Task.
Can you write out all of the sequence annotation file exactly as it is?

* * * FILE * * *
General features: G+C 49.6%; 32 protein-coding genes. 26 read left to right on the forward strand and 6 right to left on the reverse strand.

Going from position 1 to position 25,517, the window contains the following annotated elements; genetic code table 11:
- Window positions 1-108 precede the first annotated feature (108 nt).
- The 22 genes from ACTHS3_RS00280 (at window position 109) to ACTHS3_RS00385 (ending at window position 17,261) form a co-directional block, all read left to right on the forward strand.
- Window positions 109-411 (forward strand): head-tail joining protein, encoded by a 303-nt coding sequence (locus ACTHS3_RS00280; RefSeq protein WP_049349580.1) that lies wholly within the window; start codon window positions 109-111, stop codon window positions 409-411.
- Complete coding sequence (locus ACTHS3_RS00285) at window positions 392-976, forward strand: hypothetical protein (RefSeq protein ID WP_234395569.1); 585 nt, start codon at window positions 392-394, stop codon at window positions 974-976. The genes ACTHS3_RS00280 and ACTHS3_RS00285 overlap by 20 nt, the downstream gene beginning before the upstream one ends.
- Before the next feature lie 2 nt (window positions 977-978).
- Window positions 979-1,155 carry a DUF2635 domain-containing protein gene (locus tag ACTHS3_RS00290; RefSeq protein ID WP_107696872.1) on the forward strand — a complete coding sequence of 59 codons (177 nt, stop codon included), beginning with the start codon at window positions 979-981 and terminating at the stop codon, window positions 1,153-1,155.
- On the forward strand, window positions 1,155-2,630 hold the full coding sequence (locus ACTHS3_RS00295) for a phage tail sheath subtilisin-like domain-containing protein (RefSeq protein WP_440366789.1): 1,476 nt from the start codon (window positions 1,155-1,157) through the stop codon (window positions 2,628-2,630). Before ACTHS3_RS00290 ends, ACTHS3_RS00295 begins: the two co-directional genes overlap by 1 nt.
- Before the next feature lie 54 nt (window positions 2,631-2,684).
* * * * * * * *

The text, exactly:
General features: G+C 49.6%; 32 protein-coding genes. 26 read left to right on the forward strand and 6 right to left on the reverse strand.

Going from position 1 to position 25,517, the window contains the following annotated elements; genetic code table 11:
- Window positions 1-108 precede the first annotated feature (108 nt).
- The 22 genes from ACTHS3_RS00280 (at window position 109) to ACTHS3_RS00385 (ending at window position 17,261) form a co-directional block, all read left to right on the forward strand.
- Window positions 109-411 (forward strand): head-tail joining protein, encoded by a 303-nt coding sequence (locus ACTHS3_RS00280; RefSeq protein WP_049349580.1) that lies wholly within the window; start codon window positions 109-111, stop codon window positions 409-411.
- Complete coding sequence (locus ACTHS3_RS00285) at window positions 392-976, forward strand: hypothetical protein (RefSeq protein ID WP_234395569.1); 585 nt, start codon at window positions 392-394, stop codon at window positions 974-976. The genes ACTHS3_RS00280 and ACTHS3_RS00285 overlap by 20 nt, the downstream gene beginning before the upstream one ends.
- Before the next feature lie 2 nt (window positions 977-978).
- Window positions 979-1,155 carry a DUF2635 domain-containing protein gene (locus tag ACTHS3_RS00290; RefSeq protein ID WP_107696872.1) on the forward strand — a complete coding sequence of 59 codons (177 nt, stop codon included), beginning with the start codon at window positions 979-981 and terminating at the stop codon, window positions 1,153-1,155.
- On the forward strand, window positions 1,155-2,630 hold the full coding sequence (locus ACTHS3_RS00295) for a phage tail sheath subtilisin-like domain-containing protein (RefSeq protein WP_440366789.1): 1,476 nt from the start codon (window positions 1,155-1,157) through the stop codon (window positions 2,628-2,630). Before ACTHS3_RS00290 ends, ACTHS3_RS00295 begins: the two co-directional genes overlap by 1 nt.
- Before the next feature lie 54 nt (window positions 2,631-2,684).